Liberal Constitutional Party lawmaker Wilfredo Navarro, the first secretary of the National Assembly, denounced this week that the state of Nicaragua is now paying $231,500 in monthly salaries to 98 “de facto” government employees.

In addition to the two dozen magistrates and officials who remain in their jobs after their terms have expired, Ortega has also named 77 officials – including 17 ambassadors – whose appointments have not been approved by the National Assembly, as required by the Constitution, Navarro said.

But Costa Rica Does It!

The Sandinistas have tried to legitimize their de facto government by arguing that the continuance in power of former officials is in the best interest of national stability. They claim that similar legislation exists in Guatemala, Costa Rica, Peru and Spain.

“In Costa Rica, if they don’t have sufficient votes in the Legislative Assembly to remove or elect a new official, the official continues in his or her post,” said Roberto Larios, spokesman for the Sandinistas’ de facto Supreme Court.

 However, pundits note, Nicaragua is not Costa Rica, and has its own Constitution. And legal analysts claim it’s being violated repeatedly in order to justify Ortega’s reelection aspirations.

Snowballing Offenses

Former Supreme Court president Alejandro Serrano counts five major “unconstitutional moves” made by the Sandinistas in the past year to justify Ortega’s reelection and the continuance in power of his government’s officials.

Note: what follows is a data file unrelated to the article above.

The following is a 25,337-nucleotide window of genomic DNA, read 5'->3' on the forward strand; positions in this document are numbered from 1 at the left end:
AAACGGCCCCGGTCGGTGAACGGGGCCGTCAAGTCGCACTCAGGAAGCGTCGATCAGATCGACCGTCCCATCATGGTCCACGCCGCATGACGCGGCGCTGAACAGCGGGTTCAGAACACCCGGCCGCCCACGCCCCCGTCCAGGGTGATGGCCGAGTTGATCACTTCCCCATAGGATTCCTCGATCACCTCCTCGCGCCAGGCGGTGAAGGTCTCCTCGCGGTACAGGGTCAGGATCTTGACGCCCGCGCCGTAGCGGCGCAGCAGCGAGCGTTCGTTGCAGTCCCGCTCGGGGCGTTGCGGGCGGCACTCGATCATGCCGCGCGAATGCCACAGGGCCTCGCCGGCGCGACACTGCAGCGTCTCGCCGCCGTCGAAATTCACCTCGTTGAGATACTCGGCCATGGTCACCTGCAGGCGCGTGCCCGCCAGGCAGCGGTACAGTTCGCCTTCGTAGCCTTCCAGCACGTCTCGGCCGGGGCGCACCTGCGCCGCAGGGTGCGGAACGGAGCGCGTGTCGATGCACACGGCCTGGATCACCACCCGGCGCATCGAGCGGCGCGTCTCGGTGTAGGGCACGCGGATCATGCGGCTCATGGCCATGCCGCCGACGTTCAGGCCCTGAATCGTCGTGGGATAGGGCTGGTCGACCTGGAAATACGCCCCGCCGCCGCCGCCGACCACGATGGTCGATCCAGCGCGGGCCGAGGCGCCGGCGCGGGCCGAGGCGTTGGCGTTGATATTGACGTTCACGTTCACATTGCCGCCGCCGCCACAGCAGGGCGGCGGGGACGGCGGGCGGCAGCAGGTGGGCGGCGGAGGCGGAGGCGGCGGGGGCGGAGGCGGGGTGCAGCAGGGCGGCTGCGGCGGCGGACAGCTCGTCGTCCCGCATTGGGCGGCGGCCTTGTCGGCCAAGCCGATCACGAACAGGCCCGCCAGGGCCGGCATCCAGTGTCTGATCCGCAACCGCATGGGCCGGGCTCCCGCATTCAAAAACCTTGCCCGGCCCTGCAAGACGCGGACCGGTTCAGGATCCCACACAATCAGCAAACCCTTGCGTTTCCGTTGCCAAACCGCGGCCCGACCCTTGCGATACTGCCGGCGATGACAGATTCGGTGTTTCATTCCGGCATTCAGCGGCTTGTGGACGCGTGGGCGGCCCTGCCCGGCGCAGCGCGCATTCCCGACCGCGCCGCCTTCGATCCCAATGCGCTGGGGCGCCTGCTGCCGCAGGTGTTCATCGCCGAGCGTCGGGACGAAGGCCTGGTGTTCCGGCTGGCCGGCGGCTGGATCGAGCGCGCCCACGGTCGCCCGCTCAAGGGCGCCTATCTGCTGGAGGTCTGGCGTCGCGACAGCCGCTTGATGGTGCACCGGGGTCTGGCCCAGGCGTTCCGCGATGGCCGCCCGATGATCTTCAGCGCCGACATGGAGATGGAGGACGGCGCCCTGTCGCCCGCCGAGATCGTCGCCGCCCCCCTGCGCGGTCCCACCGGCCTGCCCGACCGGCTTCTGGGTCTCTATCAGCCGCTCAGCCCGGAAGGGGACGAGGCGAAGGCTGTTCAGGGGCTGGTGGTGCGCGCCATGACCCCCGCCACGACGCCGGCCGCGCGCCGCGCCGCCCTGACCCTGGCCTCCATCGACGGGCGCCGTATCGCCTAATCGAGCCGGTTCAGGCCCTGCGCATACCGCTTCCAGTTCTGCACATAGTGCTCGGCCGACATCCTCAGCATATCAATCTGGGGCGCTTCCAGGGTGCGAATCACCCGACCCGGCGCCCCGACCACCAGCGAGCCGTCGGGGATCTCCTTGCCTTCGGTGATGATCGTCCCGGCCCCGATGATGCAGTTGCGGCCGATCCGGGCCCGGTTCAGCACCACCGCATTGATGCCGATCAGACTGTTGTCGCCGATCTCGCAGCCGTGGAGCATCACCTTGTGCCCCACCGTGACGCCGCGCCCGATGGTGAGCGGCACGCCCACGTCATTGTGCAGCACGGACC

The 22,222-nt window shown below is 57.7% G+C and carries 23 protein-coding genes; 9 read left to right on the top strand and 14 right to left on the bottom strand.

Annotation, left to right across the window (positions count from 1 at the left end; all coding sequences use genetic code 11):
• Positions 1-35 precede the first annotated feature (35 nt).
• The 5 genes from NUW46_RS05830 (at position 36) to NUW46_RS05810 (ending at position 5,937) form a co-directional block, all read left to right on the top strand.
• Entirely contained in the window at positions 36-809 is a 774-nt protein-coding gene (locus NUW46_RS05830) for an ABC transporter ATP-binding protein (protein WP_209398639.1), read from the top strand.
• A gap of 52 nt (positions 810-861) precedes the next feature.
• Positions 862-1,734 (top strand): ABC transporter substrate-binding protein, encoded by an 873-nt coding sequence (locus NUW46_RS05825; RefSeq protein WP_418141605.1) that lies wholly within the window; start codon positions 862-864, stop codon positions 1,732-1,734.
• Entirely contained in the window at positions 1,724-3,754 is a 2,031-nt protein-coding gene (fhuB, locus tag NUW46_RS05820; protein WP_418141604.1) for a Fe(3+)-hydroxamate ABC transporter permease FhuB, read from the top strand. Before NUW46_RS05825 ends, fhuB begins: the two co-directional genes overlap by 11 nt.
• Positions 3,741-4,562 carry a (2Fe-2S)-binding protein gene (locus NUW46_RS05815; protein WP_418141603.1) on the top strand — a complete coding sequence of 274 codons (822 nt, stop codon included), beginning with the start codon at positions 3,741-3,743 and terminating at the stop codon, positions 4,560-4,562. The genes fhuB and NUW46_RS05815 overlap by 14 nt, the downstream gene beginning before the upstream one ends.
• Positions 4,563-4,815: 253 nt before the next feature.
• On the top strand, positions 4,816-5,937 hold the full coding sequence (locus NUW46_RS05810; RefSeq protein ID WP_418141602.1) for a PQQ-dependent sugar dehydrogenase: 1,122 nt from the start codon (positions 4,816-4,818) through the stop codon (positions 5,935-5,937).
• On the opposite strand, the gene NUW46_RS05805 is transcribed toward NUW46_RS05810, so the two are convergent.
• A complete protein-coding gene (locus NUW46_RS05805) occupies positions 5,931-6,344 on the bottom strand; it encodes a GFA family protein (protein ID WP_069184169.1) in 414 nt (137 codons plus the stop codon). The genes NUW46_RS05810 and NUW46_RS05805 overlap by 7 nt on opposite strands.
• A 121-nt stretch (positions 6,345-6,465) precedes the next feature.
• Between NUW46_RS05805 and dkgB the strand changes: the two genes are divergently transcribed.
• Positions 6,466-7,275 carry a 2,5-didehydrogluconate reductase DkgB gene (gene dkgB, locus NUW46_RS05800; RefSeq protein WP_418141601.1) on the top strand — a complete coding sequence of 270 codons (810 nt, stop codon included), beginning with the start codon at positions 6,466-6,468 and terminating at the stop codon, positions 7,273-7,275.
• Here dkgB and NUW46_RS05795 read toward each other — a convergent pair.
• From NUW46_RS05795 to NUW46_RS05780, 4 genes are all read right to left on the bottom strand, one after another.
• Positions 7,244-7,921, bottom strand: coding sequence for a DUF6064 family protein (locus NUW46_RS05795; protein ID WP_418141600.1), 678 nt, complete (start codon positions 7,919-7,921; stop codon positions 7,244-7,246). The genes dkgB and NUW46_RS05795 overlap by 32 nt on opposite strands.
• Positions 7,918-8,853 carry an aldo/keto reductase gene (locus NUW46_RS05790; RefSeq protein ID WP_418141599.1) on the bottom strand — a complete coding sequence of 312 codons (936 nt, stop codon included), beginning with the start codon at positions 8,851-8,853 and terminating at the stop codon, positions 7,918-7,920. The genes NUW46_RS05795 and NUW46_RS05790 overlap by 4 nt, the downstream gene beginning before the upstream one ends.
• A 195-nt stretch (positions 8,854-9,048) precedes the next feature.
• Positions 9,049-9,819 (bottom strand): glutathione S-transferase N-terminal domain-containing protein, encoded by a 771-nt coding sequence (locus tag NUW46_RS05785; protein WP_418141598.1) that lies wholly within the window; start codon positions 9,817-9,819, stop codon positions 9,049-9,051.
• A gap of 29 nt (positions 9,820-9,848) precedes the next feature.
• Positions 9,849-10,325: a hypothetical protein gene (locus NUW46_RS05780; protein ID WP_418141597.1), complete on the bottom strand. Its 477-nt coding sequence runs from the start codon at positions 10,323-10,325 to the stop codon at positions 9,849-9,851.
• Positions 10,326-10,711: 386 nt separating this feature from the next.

“It’s a snowball where the violations of the Constitution are piling up one on top of the other,” Serrano told The Nica Times.

While the situation becomes increasingly messy with each new offense, Serrano said it’s important to continue to “point out each new constitutional violation every day.”

Other legal analysts are also shaking their heads.

“Nicaragua has lost all its institutional legitimacy and rule of law,” said constitutional analyst Gabriel Alvarez. “This has become a de facto state where government decisions are made by force.”

Alvarez said the beginning of the crisis can be traced back to the power-sharing pact formed between Ortega and former President Arnoldo Alemán a decade ago. From that point on, he said, the party bosses started to divide up the four branches of government like spoils of war, and the country began to lose its institutional integrity.

“There are still signs of Nicaragua’s institutional democracy – there are signs on buildings for the electoral council and the Supreme Court. But if you go inside those buildings, you won’t find those institutions inside,” Alvarez said.

The analyst said the Orteguista government is hardly even pretending to be legitimate. He said the arguments offered by Ortega’s officials are “crude manipulations and falsities” that don’t even approximate genuine legal arguments.

The members of Nicaragua’s feckless opposition, meanwhile, continue to alternate their  behavior between sticking their heads in the ground and flapping their arms about in alarm.

“With this illegal resolution, Ortega, as commander-in-chief of the Army and National Police, is trying to obligate them to enforce illegal resolutions, generating a de facto state in our country,” opposition lawmaker Eduardo Montealegre said this week.

Yet despite the tough words, the opposition hasn’t been able to put up even a minimal amount of resistance to Ortega’s advances, which are now gaining steam as the election year approaches.